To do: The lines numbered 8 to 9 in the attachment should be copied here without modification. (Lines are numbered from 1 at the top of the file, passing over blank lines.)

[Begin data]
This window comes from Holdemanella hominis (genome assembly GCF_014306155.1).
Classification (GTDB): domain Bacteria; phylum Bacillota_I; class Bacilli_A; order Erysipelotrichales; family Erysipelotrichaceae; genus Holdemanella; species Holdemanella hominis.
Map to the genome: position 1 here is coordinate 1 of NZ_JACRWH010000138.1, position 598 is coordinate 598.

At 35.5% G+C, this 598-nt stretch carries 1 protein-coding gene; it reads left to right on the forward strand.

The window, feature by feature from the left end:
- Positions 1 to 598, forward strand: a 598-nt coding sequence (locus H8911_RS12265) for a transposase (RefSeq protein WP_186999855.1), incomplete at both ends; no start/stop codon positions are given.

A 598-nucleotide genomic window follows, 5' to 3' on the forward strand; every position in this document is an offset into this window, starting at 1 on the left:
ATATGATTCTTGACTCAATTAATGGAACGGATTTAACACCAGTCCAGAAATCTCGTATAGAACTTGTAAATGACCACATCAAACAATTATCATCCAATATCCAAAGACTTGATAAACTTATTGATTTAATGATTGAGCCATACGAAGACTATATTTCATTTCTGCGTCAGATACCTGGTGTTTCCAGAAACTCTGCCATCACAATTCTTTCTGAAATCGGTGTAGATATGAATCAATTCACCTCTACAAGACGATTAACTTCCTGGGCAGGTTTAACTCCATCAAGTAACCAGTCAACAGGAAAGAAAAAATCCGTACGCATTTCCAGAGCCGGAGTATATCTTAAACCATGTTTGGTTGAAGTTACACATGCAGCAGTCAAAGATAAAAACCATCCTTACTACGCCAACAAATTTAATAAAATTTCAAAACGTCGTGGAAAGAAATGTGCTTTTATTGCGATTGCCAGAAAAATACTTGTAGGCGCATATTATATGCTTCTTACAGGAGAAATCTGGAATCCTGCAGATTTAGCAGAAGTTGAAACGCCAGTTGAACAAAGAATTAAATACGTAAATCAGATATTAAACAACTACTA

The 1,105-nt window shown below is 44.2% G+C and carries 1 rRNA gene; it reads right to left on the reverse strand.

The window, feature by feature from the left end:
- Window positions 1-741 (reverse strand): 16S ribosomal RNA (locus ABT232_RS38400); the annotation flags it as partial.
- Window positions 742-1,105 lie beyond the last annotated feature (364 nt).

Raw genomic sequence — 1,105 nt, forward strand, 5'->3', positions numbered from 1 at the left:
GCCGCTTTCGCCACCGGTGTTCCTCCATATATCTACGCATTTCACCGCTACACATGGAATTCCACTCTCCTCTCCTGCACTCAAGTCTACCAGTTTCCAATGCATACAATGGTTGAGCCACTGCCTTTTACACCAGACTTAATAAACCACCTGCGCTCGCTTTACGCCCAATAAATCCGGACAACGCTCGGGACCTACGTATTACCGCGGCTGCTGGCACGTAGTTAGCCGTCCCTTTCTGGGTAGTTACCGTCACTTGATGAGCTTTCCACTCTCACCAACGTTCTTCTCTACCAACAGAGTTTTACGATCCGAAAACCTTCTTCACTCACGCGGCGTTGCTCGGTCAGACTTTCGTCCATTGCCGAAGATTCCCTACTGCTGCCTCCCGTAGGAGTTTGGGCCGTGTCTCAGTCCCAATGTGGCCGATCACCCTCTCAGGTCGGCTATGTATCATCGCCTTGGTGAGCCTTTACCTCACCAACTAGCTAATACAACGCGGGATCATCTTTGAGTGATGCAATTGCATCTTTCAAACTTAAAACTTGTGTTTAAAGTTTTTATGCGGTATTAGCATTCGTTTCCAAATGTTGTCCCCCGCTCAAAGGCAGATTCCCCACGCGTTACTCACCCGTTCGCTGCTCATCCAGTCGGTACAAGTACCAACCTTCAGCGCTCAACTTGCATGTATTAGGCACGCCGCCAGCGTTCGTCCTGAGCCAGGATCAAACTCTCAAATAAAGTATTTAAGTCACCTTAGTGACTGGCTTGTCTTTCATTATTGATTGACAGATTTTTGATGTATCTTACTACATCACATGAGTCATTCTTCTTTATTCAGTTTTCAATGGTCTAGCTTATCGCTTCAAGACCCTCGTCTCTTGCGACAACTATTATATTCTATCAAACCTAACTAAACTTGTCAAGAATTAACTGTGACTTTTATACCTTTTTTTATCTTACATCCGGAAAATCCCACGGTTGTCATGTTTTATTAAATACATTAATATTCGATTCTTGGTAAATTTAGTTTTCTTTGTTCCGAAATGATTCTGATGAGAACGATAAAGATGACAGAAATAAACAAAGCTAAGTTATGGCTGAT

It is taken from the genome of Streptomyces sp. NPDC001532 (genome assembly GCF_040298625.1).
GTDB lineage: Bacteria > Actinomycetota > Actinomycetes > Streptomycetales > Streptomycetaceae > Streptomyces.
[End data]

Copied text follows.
ATATGATTCTTGACTCAATTAATGGAACGGATTTAACACCAGTCCAGAAATCTCGTATAGAACTTGTAAATGACCACATCAAACAATTATCATCCAATATCCAAAGACTTGATAAACTTATTGATTTAATGATTGAGCCATACGAAGACTATATTTCATTTCTGCGTCAGATACCTGGTGTTTCCAGAAACTCTGCCATCACAATTCTTTCTGAAATCGGTGTAGATATGAATCAATTCACCTCTACAAGACGATTAACTTCCTGGGCAGGTTTAACTCCATCAAGTAACCAGTCAACAGGAAAGAAAAAATCCGTACGCATTTCCAGAGCCGGAGTATATCTTAAACCATGTTTGGTTGAAGTTACACATGCAGCAGTCAAAGATAAAAACCATCCTTACTACGCCAACAAATTTAATAAAATTTCAAAACGTCGTGGAAAGAAATGTGCTTTTATTGCGATTGCCAGAAAAATACTTGTAGGCGCATATTATATGCTTCTTACAGGAGAAATCTGGAATCCTGCAGATTTAGCAGAAGTTGAAACGCCAGTTGAACAAAGAATTAAATACGTAAATCAGATATTAAACAACTACTA

The 1,105-nt window shown below is 44.2% G+C and carries 1 rRNA gene; it reads right to left on the reverse strand.